Bob Charles becomes the first left-hander to win The Open – as well as the first New Zealander.
The history of golf is rich with moments that have shaped the sport and captured the imagination of fans worldwide.
The 1963 Open Championship was one such moment. Held at the Royal Lytham & St Annes Golf Club in Lytham St Annes, England, this tournament marked the 92nd edition of the prestigious event.
Let’s take a trip down memory lane to relive the unforgettable moments of the 1963 Open Championship, where Bob Charles made history and forever etched his name in golfing lore.
A Left-Handed Triumph
It was the summer of 1963 when golf enthusiasts from around the globe turned their attention to the picturesque links of Royal Lytham & St Annes.
What unfolded over those four days from July 10th to July 13th would go down in history as a watershed moment for golf.
Bob Charles, a name not widely known at the time, emerged as the champion of this prestigious tournament.
What made his victory even more remarkable was the fact that he became the first left-hander to ever win a major title.
Charles’s victory in the 1963 Open Championship was not just a personal triumph but a historic breakthrough for left-handed golfers everywhere.
A Thrilling Playoff
The climax of the 1963 Open Championship came in the form of a 36-hole playoff on a sunny Saturday. Bob Charles, cool and composed, played golf that was nothing short of exceptional.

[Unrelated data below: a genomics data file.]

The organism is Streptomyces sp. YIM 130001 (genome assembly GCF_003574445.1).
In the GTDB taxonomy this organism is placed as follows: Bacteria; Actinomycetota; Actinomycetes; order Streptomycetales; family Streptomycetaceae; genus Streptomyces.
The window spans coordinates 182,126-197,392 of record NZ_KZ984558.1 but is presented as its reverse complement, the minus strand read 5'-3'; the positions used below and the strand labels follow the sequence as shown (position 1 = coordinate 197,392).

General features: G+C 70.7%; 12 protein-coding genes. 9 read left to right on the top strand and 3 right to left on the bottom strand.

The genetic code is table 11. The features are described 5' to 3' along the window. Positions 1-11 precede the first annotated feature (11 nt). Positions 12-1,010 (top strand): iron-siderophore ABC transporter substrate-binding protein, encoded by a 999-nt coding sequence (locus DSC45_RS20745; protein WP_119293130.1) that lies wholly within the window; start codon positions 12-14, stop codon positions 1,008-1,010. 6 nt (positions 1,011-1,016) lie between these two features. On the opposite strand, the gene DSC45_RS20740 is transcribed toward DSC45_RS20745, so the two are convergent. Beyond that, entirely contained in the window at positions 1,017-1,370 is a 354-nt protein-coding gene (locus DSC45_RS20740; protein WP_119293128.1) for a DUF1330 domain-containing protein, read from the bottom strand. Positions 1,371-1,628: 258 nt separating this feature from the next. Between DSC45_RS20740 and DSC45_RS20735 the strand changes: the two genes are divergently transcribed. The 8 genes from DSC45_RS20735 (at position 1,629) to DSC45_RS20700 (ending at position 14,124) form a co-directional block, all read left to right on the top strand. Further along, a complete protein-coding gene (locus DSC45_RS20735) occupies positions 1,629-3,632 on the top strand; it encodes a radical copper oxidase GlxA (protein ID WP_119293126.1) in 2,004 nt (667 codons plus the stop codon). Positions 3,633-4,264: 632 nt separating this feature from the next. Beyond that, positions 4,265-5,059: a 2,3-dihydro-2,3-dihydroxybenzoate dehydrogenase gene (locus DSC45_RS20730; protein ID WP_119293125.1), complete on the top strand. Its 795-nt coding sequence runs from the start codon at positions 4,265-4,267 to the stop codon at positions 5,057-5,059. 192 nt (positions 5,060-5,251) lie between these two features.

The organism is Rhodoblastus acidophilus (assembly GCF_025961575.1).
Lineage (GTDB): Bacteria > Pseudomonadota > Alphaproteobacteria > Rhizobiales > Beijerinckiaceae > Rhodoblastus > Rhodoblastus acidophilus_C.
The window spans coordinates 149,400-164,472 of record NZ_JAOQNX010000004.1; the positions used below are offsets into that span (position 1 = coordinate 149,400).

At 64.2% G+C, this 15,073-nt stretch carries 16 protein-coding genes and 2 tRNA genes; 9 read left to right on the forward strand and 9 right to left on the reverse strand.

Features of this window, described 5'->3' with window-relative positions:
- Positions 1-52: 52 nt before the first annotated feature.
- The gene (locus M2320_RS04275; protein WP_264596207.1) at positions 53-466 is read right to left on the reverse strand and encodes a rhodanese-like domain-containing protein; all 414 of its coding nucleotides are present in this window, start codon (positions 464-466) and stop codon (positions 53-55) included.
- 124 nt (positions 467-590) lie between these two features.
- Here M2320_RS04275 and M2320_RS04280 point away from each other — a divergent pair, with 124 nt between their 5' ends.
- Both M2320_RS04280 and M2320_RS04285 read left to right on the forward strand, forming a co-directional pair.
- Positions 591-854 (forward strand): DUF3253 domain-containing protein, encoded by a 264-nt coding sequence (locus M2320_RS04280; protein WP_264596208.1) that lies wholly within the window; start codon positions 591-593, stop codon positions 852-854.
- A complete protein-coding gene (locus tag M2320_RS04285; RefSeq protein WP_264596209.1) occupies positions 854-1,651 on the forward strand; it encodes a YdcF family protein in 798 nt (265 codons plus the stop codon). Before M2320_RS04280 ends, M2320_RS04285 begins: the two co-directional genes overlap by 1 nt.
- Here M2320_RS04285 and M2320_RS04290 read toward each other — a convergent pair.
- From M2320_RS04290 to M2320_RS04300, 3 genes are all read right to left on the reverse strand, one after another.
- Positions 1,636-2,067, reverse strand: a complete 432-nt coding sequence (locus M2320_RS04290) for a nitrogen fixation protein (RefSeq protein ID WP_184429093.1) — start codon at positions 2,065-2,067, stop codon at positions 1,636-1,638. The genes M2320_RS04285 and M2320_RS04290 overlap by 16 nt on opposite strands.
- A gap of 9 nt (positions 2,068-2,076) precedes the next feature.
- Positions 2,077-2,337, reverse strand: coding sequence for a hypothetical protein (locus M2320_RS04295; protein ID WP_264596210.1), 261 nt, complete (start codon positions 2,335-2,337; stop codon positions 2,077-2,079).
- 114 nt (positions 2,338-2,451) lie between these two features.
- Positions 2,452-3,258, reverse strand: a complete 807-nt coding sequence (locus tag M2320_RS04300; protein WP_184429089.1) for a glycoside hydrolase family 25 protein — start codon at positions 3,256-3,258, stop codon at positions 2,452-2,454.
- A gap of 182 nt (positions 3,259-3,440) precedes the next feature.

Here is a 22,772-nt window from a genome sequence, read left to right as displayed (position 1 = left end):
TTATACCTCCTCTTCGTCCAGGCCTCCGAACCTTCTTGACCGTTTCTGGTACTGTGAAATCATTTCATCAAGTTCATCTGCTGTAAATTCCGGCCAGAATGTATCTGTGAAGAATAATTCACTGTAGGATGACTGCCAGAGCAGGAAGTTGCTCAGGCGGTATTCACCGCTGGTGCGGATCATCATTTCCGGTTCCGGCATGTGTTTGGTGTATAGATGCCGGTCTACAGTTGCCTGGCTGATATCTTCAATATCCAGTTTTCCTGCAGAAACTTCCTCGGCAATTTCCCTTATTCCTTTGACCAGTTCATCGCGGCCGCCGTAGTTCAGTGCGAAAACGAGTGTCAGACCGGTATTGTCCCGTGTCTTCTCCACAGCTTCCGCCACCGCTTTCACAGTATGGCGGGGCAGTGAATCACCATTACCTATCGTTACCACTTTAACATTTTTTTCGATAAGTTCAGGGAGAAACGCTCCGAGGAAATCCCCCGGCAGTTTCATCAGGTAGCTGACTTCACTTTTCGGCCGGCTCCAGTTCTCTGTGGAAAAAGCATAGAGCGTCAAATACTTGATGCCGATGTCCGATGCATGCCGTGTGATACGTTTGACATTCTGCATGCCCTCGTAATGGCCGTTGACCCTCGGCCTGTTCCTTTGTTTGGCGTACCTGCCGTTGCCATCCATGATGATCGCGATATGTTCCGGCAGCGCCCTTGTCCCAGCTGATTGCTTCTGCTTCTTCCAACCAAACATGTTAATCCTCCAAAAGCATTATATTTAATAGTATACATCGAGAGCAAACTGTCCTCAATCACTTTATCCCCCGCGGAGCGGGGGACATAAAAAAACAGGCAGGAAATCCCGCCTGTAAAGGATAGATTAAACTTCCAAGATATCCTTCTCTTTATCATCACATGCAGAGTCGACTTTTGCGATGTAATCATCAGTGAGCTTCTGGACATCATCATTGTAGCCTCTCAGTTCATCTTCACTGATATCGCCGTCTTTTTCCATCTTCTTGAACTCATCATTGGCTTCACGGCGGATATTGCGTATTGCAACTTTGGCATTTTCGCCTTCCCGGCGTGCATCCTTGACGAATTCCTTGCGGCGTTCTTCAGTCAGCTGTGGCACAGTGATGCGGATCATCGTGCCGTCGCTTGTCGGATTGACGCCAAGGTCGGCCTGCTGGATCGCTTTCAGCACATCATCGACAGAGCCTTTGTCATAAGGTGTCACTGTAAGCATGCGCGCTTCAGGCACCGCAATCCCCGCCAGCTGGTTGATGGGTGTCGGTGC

He finished the playoff a staggering eight strokes ahead of his closest competitor, Phil Rodgers. Charles’s masterful performance not only secured him the title but also showcased his unwavering determination.
Among the contenders was none other than the legendary Jack Nicklaus, who had recently claimed the coveted green jacket at the Masters.
However, even the “Golden Bear” couldn’t catch Charles on that fateful day. Nicklaus bogeyed the last two holes and had to settle for third place, just one stroke shy of joining the playoff.
Arnold Palmer, a favorite among local bettors and the two-time defending champion, found himself tied for 26th place in a tournament that didn’t go as planned.
Notably absent from the competition was U.S. Open champion Julius Boros, adding an element of intrigue to the event.
A Change in Format
The 1963 Open Championship marked the end of an era in more ways than one.
It was the last time the tournament would feature a grueling 36-hole playoff. The following year, the format was revamped to an 18-hole playoff, a change that would come to define the future of The Open.
In subsequent years, the tournament experimented with formats, eventually introducing the four-hole aggregate format in 1986, which was first used in 1989.
These changes were designed to keep the competition fresh and exciting for players and fans alike.